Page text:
Who Wants to Be (Most Like) Christ?

I am not the only oneconcerned about the way in which Jordan Peterson talks about Christianity, although not everyone goes so far as I did to call him a heretic.

To be liable to being considered a heretic, my Facebook friends insist, you need first to declare yourself a believer, and it is not clear whether Peterson thinks of himself in those terms or not. One interviewer calls him “a devout Christian,” to which implied question he is quoted as answering, “Yes.” But when another interviewer asked, “You call yourself a Christian?,” he responded, “I don’t; other people do.”

Certainly, it is possible that he does not know the answer himself; he would most likely reply, “It depends on what you mean by believe.” But to judge from the responses my blogposts about him have been getting, many of my friends have been drawn to his lectures on the psychological significance of the Biblical stories as much by the thought that he is making Christianity if not great, at least interesting again, as …

What I Learned Writing About Jordan Peterson

Some of my Facebook friends are very upset with me for the blogposts that I have been doing these past four weeks since watching Jordan Peterson’s interview with Cathy Newman.

One has just left this post on my own Facebook page about yesterday’s blogpost:
Another shameless post of mind-reading and armchair psychoanalysis with a bit of shock language thrown in for drama and clickbait. And unless you’re suggesting that a boyhood playground tussle is similar to a crucifixion your example of Mary is histrionic to the point of absurdity. If one were to play this same game directed at you they would say this is an example of an Oedipal Mother defending her sick need for her son’s dependence. That would be wrong to do of course—just as wrong as your misguided and unfounded attack that you have cloaked in fake compassion. This is not a friend whom I know in person; she friended me almost exactly a year ago because she liked what I had said in Milo’s defense. She is much less happy about my re…

Our Lady and the Old Infant

The convener of one of the Jordan Peterson Facebook groups that I participate in has been pushing me for some time now to be more compassionate towards our professorial “father.” Or, as my friend puts it: “to take off your fencing gear and model the Nourishing Feminine.”

Okay, then, but I have to warn you. It is going to hurt.

What do I see when I look at Jordan Peterson with a mother’s eyes?

I should preface my reflections with the caveat that I speak here not just as the mother of a son, but also as an historian. Reading the textual accounts left by people about their thoughts and emotions is what I do in my scholarship. Just as Jordan has spent the past thirty years as a clinical psychologist, I have spent them as a reader of texts,* my goal as an author being to help the texts speak to audiences for whom they no longer mean anything. I have practiced listening to my texts just as Jordan has practiced listening to his patients, and I hope that I have been able to hear.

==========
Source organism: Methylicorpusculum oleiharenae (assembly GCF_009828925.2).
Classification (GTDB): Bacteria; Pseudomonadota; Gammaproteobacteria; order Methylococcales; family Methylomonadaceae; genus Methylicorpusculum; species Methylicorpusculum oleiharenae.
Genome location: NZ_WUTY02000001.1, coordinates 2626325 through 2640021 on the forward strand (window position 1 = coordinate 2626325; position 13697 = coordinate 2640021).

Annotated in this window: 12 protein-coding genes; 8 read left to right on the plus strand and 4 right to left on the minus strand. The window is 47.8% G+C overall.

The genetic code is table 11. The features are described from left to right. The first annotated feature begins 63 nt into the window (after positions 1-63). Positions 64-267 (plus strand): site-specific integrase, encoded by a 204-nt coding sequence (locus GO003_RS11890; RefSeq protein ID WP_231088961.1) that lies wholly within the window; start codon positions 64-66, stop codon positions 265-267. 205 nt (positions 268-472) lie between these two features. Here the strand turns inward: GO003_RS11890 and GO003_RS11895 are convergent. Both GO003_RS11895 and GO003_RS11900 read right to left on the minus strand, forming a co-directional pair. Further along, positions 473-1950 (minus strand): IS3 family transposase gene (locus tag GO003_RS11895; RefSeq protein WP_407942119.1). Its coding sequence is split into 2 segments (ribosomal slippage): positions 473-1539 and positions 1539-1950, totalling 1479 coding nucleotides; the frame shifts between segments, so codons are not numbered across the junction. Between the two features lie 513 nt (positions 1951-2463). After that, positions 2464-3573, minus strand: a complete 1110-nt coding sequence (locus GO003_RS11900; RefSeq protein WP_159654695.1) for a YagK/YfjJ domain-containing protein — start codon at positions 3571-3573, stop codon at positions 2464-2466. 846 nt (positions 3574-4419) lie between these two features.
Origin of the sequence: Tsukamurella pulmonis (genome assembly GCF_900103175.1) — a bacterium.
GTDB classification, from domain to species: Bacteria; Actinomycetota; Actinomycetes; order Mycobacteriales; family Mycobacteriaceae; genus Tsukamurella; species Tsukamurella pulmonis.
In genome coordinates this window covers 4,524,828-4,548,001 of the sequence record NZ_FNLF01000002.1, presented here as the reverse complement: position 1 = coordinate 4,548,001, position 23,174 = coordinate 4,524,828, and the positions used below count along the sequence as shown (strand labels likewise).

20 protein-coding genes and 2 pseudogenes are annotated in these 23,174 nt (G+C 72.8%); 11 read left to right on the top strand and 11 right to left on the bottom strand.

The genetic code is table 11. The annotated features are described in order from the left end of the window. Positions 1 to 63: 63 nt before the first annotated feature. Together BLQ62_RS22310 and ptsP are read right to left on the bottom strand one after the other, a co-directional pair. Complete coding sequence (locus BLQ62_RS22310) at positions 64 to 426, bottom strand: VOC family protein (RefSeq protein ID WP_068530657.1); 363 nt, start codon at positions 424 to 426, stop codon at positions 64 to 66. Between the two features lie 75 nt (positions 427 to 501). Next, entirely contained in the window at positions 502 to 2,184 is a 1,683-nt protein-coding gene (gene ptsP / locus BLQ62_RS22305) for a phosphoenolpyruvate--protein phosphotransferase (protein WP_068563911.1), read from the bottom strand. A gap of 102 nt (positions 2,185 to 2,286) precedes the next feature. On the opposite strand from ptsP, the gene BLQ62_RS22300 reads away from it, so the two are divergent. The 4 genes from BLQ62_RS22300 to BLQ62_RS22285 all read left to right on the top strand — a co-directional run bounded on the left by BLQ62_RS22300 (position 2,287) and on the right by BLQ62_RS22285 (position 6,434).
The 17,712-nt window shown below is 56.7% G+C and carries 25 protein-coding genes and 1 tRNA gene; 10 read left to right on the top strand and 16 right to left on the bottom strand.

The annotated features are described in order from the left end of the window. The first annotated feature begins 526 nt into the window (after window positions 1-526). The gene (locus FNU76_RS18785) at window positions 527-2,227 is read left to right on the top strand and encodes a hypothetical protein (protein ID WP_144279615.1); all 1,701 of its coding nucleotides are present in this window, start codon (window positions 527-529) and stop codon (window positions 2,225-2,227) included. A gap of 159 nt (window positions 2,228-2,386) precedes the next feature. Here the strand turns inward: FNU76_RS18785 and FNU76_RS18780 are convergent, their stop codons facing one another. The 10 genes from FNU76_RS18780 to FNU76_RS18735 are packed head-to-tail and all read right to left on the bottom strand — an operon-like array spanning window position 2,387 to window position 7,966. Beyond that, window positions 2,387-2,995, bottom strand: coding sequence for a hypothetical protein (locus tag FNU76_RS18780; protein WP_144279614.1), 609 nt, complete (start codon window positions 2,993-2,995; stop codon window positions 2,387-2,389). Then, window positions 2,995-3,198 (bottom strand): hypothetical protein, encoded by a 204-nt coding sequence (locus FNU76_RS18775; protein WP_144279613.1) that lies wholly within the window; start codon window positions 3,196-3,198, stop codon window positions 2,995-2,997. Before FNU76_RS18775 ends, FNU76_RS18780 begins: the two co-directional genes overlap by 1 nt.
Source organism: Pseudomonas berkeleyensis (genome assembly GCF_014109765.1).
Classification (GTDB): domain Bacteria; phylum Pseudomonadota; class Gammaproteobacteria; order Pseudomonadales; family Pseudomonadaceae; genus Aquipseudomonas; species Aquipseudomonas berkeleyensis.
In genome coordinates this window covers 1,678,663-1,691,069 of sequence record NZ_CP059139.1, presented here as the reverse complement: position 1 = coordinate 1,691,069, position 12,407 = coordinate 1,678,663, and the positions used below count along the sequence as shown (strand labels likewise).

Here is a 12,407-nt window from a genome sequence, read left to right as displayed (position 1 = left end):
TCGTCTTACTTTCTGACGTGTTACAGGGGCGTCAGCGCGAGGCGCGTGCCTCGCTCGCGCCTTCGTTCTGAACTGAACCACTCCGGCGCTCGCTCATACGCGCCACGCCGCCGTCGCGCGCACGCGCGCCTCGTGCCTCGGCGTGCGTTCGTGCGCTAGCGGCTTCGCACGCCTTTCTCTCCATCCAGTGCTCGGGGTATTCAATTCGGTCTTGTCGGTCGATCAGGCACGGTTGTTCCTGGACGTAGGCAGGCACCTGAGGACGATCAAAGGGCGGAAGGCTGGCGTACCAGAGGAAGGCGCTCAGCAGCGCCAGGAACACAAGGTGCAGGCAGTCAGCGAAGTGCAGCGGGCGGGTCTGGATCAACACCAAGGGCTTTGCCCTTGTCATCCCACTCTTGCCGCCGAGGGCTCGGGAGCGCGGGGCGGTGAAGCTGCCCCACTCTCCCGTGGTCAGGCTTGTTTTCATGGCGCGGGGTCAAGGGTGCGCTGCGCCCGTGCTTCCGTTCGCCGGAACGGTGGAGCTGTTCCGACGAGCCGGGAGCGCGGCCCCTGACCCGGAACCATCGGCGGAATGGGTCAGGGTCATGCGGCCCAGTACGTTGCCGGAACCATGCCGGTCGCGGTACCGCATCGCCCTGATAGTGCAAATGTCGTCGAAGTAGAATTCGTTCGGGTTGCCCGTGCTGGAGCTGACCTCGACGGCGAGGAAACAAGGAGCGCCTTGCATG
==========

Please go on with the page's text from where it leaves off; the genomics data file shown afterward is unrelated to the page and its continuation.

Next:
More to the p…

Who Wants to Be a Heretic?

I have been struggling for some time with whether and how to write this post, but not writing it is making me feel weak, so, following Our Father Jordan’s advice, I’m going to say it.

Jordan Peterson is a heretic.

His Orthodox friend Jonathan Pageau would say all of us Latin Christians are heretics, of course.

The question is whether it matters.

It does.

My burden is to help you see why.

I know from the Facebook groups I belong to that many of his followers take Jordan as a kind of spiritual advisor, some would say guru. They spend thread after thread discussing how to live out his sayings.

Which would be fine.

If not for the fact that some of his sayings go directly contrary to the tradition in which he purports to be speaking.

I know, I fell for it, too. In Jordan’s powerful words:
Don’t underestimate the power of your speech! Now, Western culture is phallogocentric. Let’s say it... It is predicated on the idea of the Logos. The Logos is the sacred element of Western culture. What do…

Alma Mater, or Why MILO Sits on a Lion Throne

I never set out to teach like a woman, but somehow it happened anyway.

Back when I was a beginning teacher, my great hero was Erich Auerbach, more particularly, Erich Auerbach as the author of Mimesis: The Representation of Reality in Western Literature(1953). His whole method seemed to me to be genius. He would start each chapter with a lengthy block of text, which he would then use as a key to unlock the underlying patterns of Western culture, wondrously made visible through his close reading of the text.

You can see how I use this technique in my blog posts, but it comes from my teaching. In effect, I encourage my students, “Submit yourself to the word, and let it teach you. If you read carefully, thinking about what the text tells you about why the author was writing and paying attention to what it can tell you about the circumstances in which the author found it important to write, that is when it becomes a proper historical source, something in which you are able to ground an ar…